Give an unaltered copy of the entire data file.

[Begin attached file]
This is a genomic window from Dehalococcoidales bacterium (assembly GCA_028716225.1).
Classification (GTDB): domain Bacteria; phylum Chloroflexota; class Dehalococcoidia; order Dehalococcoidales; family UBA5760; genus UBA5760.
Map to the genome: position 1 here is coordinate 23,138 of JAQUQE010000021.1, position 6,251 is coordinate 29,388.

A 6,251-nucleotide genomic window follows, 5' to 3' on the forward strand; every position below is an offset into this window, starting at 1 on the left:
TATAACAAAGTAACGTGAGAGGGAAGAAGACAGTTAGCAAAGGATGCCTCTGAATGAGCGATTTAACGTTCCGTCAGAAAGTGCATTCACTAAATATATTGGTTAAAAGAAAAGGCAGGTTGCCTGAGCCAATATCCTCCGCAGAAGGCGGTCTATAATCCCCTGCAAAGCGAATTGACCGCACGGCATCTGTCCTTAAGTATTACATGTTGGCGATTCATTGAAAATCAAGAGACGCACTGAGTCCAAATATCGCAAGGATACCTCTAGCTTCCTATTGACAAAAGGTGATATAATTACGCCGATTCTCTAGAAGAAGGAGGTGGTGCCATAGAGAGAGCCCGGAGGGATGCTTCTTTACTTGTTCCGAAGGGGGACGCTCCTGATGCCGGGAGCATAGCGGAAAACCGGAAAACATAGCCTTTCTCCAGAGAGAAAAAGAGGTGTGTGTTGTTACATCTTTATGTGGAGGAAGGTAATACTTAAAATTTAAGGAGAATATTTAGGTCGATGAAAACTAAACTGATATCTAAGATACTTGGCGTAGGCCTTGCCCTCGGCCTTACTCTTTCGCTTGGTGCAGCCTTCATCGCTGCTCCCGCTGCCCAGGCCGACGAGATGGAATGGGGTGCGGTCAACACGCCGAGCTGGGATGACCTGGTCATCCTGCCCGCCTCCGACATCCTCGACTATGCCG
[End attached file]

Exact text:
This is a genomic window from Dehalococcoidales bacterium (assembly GCA_028716225.1).
Classification (GTDB): domain Bacteria; phylum Chloroflexota; class Dehalococcoidia; order Dehalococcoidales; family UBA5760; genus UBA5760.
Map to the genome: position 1 here is coordinate 23,138 of JAQUQE010000021.1, position 6,251 is coordinate 29,388.

A 6,251-nucleotide genomic window follows, 5' to 3' on the forward strand; every position below is an offset into this window, starting at 1 on the left:
TATAACAAAGTAACGTGAGAGGGAAGAAGACAGTTAGCAAAGGATGCCTCTGAATGAGCGATTTAACGTTCCGTCAGAAAGTGCATTCACTAAATATATTGGTTAAAAGAAAAGGCAGGTTGCCTGAGCCAATATCCTCCGCAGAAGGCGGTCTATAATCCCCTGCAAAGCGAATTGACCGCACGGCATCTGTCCTTAAGTATTACATGTTGGCGATTCATTGAAAATCAAGAGACGCACTGAGTCCAAATATCGCAAGGATACCTCTAGCTTCCTATTGACAAAAGGTGATATAATTACGCCGATTCTCTAGAAGAAGGAGGTGGTGCCATAGAGAGAGCCCGGAGGGATGCTTCTTTACTTGTTCCGAAGGGGGACGCTCCTGATGCCGGGAGCATAGCGGAAAACCGGAAAACATAGCCTTTCTCCAGAGAGAAAAAGAGGTGTGTGTTGTTACATCTTTATGTGGAGGAAGGTAATACTTAAAATTTAAGGAGAATATTTAGGTCGATGAAAACTAAACTGATATCTAAGATACTTGGCGTAGGCCTTGCCCTCGGCCTTACTCTTTCGCTTGGTGCAGCCTTCATCGCTGCTCCCGCTGCCCAGGCCGACGAGATGGAATGGGGTGCGGTCAACACGCCGAGCTGGGATGACCTGGTCATCCTGCCCGCCTCCGACATCCTCGACTATGCCG